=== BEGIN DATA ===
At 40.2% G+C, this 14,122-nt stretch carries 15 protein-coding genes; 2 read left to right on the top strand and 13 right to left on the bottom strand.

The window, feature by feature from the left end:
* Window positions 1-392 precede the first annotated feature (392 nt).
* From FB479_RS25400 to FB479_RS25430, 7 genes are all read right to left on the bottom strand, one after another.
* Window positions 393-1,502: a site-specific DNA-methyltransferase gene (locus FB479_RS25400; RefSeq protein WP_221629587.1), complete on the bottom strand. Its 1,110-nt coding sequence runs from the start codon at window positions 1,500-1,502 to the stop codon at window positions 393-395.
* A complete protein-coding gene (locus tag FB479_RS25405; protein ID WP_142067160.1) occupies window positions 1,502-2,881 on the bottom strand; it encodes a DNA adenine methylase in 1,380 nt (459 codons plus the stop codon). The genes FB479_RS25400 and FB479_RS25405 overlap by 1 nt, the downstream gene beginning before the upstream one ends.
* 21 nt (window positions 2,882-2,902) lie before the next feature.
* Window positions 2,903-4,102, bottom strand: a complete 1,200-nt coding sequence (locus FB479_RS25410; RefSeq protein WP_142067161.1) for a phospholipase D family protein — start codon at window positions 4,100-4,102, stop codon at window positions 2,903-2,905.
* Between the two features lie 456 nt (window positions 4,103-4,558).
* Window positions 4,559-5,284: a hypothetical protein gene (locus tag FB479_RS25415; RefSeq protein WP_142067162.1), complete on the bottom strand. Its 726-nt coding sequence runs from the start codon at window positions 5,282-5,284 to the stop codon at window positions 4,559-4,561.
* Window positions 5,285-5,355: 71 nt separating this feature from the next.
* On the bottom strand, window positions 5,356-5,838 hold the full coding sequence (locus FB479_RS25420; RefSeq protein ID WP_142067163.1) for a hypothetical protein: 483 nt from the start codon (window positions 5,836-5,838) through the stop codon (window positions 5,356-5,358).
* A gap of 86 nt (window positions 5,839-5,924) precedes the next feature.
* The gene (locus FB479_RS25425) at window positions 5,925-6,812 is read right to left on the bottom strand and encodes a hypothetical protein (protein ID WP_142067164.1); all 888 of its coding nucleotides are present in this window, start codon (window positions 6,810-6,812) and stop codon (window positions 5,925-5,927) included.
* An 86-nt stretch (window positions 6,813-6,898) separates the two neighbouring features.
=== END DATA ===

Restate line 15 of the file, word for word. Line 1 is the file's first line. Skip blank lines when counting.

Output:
* An 86-nt stretch (window positions 6,813-6,898) separates the two neighbouring features.